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Easton Corbin brings ‘a little more country’ to HOB

When Easton Corbin cracked the charts in 2009, taking his first two singles to No. 1, his voice might have borne a slight resemblance for some listeners to a country music king, George Strait.

Corbin, though, has begun racking up his own string of hits with “A Little More Country Than That,” Roll with It” and “I Can’t Love You Back,” all from his debut, self-titled CD.

Speaking last month by phone from his tour bus in Raleigh, Corbin appreciated any reference to one his “biggest heroes” in music and talking about distinguishing himself in a field among several other young male voices such as Hunter Hayes, Jake Owen and Chris Young making their own mark in music.

“I do hear the comparisons to George Strait,” Corbin said. “It’s all part of growing and finding your own sound.”

The Florida native who grew up on his family’s cattle farm in Gilchrist County, west of Gainesville, said he also loved hearing Alan Jackson, George Jones and the late Keith Whitley, who all inspired him to “what I do -- and that’s traditional, middle-of-the-road country.”

“I love that sound,” Corbin said.

Keeping it ‘real’

He said when he thinks about his favorite singers, “and their lyrics and their melodies, it’s just so real.”

“You keep stuff real, and be true to what you do,” Corbin said. “People know if you’re not being real, trust me.”

During this conversation, “Lovin’ You Is Fun,” his latest single, which reached the Top 10 last week, played on a deskside radio. It’s the debut from his sophomore album, “All Over the Road,” which the Mercury Nashville label will release Tuesday.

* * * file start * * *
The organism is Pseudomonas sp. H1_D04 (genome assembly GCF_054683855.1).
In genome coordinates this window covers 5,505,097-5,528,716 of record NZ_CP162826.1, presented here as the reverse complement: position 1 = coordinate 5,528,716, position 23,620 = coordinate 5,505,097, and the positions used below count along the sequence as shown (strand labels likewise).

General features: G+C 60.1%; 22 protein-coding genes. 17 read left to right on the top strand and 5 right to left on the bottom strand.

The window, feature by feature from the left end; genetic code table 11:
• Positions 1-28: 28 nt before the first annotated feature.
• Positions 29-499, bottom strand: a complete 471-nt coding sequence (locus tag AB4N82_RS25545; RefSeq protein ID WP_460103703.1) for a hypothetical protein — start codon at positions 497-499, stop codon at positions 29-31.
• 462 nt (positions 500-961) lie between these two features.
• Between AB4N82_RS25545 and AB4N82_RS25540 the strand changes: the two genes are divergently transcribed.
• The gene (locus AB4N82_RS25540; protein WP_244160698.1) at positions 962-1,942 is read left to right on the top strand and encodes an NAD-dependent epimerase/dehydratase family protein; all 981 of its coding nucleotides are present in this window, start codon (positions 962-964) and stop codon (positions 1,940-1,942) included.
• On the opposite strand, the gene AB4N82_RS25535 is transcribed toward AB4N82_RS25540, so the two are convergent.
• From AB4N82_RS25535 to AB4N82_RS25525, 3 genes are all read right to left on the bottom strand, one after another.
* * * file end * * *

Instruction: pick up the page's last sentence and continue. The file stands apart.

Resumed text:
Corbin said this project spanned about a year, with 11 songs, two of which he co-wrote: “This Feels A Lot Like Love” and the closer, “A Thing For You.”

“Any song you write is about a reflection of yourself,” he said, noting that the new CD “shows a little more growth, melodically and in things like that, but it’s still right down the country line.”

Happy to be part of Brad Paisley’s tour for various dates this summer, for added exposure, Corbin called the Carolinas crowds great. “We always have a good time up there.”

“We want to go everywhere,” he said, “as long as have fans.”

If any free time arises on tour, Corbin said he likes seeing the countryside on two wheels, on his Harley-Davidson, “burnin’ up the road.”

Corbin realizes the work necessary to perform concerts night after night some weeks and in making music videos, which alone bring “a long day,” but he keeps a positive outlook: “If you make it fun, it’ll be fun.”

Even since moving to Nashville, Tenn., to make music his career, football still scores the most points with Corbin through his alma mater.

“Go Florida Gators,” he said as the college season kicked off two weekends ago

Corbin said his family “has been in Florida since before the Civil War” and that so much of his homeland, away from the beaches, remains “very rural,” where agriculture reigns as the top business.

The 30-year-old also boasts a business degree from the University of Florida College of Agriculture.

“There are a lot of great artists who never get the chance to be heard,” Corbin said. “I thought it was a good idea to have something to fall back on. I’m hoping I don’t have to tap into it.”

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